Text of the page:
8 North Main Street. Tickets will be available at https://www.

elevachamberplayers.com or at the door.

Sunday, November 14

WAITSFIELD- Eleva Chamber Players presents The

Harmonious Harp Eleva will also be joined by Vermont’s preeminent

flutist Karen Kevra and clarinetist Dan Liptak. 3:00 pm

at The Inn at Round Barn Farm, 1661 East Warren Rd. Tickets

will be available at https://www.elevachamberplayers.com or at

the door.

Wednesday, November 17

BARRE- Norwich University Women’s Hockey open practice at

the Barre Auditorium. Free. Mask required. 6PM.

Saturday, November 20

BERLIN- Berlin Fall Scholastic Chess Tournament at the

Capital City Grange Hall. Open to all abilities for kids in grades

K through 12. Full details at: http://vtchess.info/Events/18th_

Berlin_VT_Fall_Scholastic.htm.

Thursday, November 25

BARRE- Gobble Wobble Turkey Trot Barre Congregational

Church will have their annual Gobble Wobble Turkey Trot 5k race

on Thanksgiving Day. The Turkey Trot is a family friendly event

to raise money for programs supporting the local community.

Participants will meet at the Barre Town School parking lot at

9:30am. The online pre-registration site is: https://runsignup.com/

Race/VT/Barre/BCCGobbleWobble Same day registration will

open at 8am at the Barre town municipal building.

EAST ORANGE- Baked Bean & Red Flannel Hash Dinner at

East Orange Church. Carry-out dinner at the door starting at 4 pm.

We will have baked beans, red flannel hash, coleslaw, carrots, roll

and apple crisp. RSVP for your carry-out today, we will have a

few extra meals available if needed. No inside dining. Adults –

$15 donation, children 7-12: $8 donation, Children under 6 free.

Proceeds go to EO Church building maintenance fund. Contact:

Susan Davis – 802-439-5103. Susan.hatchdavis@gmail.com.

NORTHFIELD- Free Community Thanksgiving Dinner 1:00

p.m. Take out meal, must order in advance by calling (802)485-

6713. Donations accepted, food in advance or monetary donations

at the door. At the American Legion Post 63.

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$6.00 COVER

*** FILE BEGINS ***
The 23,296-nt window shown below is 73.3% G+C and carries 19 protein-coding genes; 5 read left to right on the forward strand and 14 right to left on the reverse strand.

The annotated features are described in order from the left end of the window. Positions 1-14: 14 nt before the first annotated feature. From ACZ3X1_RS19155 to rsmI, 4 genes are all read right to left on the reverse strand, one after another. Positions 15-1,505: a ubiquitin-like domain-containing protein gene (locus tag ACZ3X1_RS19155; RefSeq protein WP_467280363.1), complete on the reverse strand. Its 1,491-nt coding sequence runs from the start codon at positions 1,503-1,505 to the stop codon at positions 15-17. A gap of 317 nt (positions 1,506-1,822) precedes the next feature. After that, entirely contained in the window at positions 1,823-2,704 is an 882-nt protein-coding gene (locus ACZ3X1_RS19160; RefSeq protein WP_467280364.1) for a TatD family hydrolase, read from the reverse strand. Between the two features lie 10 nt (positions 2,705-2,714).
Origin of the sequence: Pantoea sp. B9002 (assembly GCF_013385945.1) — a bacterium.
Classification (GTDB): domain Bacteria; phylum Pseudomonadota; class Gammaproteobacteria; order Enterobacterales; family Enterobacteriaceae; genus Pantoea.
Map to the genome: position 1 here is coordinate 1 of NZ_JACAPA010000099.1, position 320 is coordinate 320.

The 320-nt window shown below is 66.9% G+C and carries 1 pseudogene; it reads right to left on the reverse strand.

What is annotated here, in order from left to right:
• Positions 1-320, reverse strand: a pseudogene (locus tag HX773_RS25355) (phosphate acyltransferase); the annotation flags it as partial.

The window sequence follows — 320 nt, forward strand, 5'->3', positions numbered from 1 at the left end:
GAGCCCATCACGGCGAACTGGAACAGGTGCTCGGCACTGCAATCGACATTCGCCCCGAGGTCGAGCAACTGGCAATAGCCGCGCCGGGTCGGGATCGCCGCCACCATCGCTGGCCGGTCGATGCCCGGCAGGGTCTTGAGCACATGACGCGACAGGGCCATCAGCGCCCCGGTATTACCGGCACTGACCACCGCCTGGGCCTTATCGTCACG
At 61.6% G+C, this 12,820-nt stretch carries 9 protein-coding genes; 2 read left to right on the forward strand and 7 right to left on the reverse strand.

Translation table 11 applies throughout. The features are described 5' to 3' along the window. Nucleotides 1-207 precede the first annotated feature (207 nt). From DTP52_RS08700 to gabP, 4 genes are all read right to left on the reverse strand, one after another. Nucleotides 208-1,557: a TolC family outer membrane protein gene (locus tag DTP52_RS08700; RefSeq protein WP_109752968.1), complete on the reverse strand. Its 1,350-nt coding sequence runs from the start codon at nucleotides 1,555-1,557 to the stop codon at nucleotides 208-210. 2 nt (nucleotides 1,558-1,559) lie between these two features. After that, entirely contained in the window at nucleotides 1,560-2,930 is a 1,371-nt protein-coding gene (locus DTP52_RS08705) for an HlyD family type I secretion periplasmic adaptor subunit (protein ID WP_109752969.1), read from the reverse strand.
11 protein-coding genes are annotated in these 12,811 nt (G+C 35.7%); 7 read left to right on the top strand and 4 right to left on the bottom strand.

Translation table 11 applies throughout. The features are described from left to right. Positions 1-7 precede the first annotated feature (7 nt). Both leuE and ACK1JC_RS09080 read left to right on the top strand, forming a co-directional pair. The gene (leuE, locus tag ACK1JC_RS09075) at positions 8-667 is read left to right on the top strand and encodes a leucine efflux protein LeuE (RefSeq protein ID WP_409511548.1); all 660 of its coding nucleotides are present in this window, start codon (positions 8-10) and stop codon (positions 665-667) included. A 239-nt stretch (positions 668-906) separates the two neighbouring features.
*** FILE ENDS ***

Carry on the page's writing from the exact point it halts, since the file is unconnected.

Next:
OPEN TO THE PUBLIC 21 & OVER

For information, call the Post at

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MUTUO

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20 BECKLEY ST.

BARRE 476-8173

Got Something To Sell?

403 U.S. Rt. 302 - Berlin • Barre, VT 05641

479-2582 • 1-800-639-9753 • sales@vt-world.com

16” & 20” New York Style

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Calzones • Pasta • Sandwiches

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OPEN

Mon.-Fri. 11-2

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802-223-5300

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CLOSED MONDAYS

535 US Rt. 302-Berlin (formerly Legares), Barre

802-622-0453

arandas-mexican-cuisine.square.site

November 10, 2021 The WORLD page 25


GO FIGURE

The idea of Go Figure is to arrive at the figure given at

the bottom and right-hand columns of the diagram by

following the arithmetic signs in the order they are given

(that is, from left to right and top to bottom). Use only the

numbers below the diagram to complete its blank

squares and use each of the nine numbers only once.

Concepts Kakuro

Best described as a number

crossword, the task in

Kakuro is to fill all of the

empty square, using numbers

1 to 9, so the sum of

each horizontal lock equals

the number to its left, and

the sum of each vertical

block equals the number

on its top. No number may

be used in the same block

more than once.

page 26 The WORLD November 10, 2021


CLASSIFIEDS

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HELP WANTED

FOR

WINTER

MAINTENANCE

•Experienced Equipment

Operators

•Snow Shoveling

•Snow Plowing

802-229-1153

Blue Ridge Construction

Building & Excavation

Looking for One

Person for

Kitchen Hood

Cleaning

and Pressure

Washing

$18/hour

Willing to train.

Knowledge with ladders.

(802)461-8594

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continued on next page

MMI IS SEEKING

A FULL TIME

WORKER

A motivated individual

who is driven and can

work independently.

Duties are receiving

materials, organizing,

Keeping inventory,

cleaning, light

carpentry skills, and

deliveries. High school

diploma and clean

driving record a must.

Benefits after 90 days

of employment. Send

resume to jamie@

merrillmechanical.com

or call 802-234-0254.

$2,000 SIGN ON BONUS!

COMPREHENSIVE BENEFIT PACKAGE

Town of Calais Highway Department

The Town of Calais is accepting applications for an im-

edite lltie oition to fi ll n nd ne

oition ith the hih dertent ndidte t

he l or hiher, eeriene ith he

equipment and be able to work additional hours outside of

relrl hedled ord lint t e le to dr reen

hi oition oer orehenie enefi t e